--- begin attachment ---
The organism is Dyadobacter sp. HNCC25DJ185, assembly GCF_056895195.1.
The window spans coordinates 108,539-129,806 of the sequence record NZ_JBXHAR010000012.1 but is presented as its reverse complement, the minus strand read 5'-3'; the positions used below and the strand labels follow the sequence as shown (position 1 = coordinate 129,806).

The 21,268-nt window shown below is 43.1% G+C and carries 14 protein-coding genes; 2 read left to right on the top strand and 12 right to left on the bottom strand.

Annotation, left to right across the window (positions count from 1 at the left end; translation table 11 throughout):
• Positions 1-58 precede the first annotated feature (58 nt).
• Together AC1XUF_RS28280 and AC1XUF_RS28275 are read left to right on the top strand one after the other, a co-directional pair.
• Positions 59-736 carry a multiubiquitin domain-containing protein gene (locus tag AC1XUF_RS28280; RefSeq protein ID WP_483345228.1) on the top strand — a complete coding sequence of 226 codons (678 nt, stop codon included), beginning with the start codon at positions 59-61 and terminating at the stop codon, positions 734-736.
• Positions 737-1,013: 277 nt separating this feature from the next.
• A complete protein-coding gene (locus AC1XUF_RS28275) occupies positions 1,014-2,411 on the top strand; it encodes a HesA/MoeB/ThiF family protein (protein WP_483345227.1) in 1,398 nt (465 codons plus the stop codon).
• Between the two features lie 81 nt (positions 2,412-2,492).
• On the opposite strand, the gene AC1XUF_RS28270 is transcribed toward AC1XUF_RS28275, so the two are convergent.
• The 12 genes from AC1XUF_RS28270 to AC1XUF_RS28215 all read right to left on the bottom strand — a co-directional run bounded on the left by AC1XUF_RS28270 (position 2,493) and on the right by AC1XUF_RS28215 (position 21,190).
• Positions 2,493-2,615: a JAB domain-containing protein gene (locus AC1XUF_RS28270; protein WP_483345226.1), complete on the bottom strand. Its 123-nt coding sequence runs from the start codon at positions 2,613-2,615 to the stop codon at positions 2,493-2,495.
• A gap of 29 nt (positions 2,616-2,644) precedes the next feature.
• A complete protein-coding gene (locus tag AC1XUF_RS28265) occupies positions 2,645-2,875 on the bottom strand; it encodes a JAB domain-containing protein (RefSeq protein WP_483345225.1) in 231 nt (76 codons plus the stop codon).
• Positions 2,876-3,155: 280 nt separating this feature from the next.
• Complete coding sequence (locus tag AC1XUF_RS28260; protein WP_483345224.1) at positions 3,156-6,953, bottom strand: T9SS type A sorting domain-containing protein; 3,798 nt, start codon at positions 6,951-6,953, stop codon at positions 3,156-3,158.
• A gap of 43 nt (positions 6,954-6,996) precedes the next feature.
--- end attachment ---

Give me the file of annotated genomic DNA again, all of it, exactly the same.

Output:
The organism is Dyadobacter sp. HNCC25DJ185, assembly GCF_056895195.1.
The window spans coordinates 108,539-129,806 of the sequence record NZ_JBXHAR010000012.1 but is presented as its reverse complement, the minus strand read 5'-3'; the positions used below and the strand labels follow the sequence as shown (position 1 = coordinate 129,806).

The 21,268-nt window shown below is 43.1% G+C and carries 14 protein-coding genes; 2 read left to right on the top strand and 12 right to left on the bottom strand.

Annotation, left to right across the window (positions count from 1 at the left end; translation table 11 throughout):
• Positions 1-58 precede the first annotated feature (58 nt).
• Together AC1XUF_RS28280 and AC1XUF_RS28275 are read left to right on the top strand one after the other, a co-directional pair.
• Positions 59-736 carry a multiubiquitin domain-containing protein gene (locus tag AC1XUF_RS28280; RefSeq protein ID WP_483345228.1) on the top strand — a complete coding sequence of 226 codons (678 nt, stop codon included), beginning with the start codon at positions 59-61 and terminating at the stop codon, positions 734-736.
• Positions 737-1,013: 277 nt separating this feature from the next.
• A complete protein-coding gene (locus AC1XUF_RS28275) occupies positions 1,014-2,411 on the top strand; it encodes a HesA/MoeB/ThiF family protein (protein WP_483345227.1) in 1,398 nt (465 codons plus the stop codon).
• Between the two features lie 81 nt (positions 2,412-2,492).
• On the opposite strand, the gene AC1XUF_RS28270 is transcribed toward AC1XUF_RS28275, so the two are convergent.
• The 12 genes from AC1XUF_RS28270 to AC1XUF_RS28215 all read right to left on the bottom strand — a co-directional run bounded on the left by AC1XUF_RS28270 (position 2,493) and on the right by AC1XUF_RS28215 (position 21,190).
• Positions 2,493-2,615: a JAB domain-containing protein gene (locus AC1XUF_RS28270; protein WP_483345226.1), complete on the bottom strand. Its 123-nt coding sequence runs from the start codon at positions 2,613-2,615 to the stop codon at positions 2,493-2,495.
• A gap of 29 nt (positions 2,616-2,644) precedes the next feature.
• A complete protein-coding gene (locus tag AC1XUF_RS28265) occupies positions 2,645-2,875 on the bottom strand; it encodes a JAB domain-containing protein (RefSeq protein WP_483345225.1) in 231 nt (76 codons plus the stop codon).
• Positions 2,876-3,155: 280 nt separating this feature from the next.
• Complete coding sequence (locus tag AC1XUF_RS28260; protein WP_483345224.1) at positions 3,156-6,953, bottom strand: T9SS type A sorting domain-containing protein; 3,798 nt, start codon at positions 6,951-6,953, stop codon at positions 3,156-3,158.
• A gap of 43 nt (positions 6,954-6,996) precedes the next feature.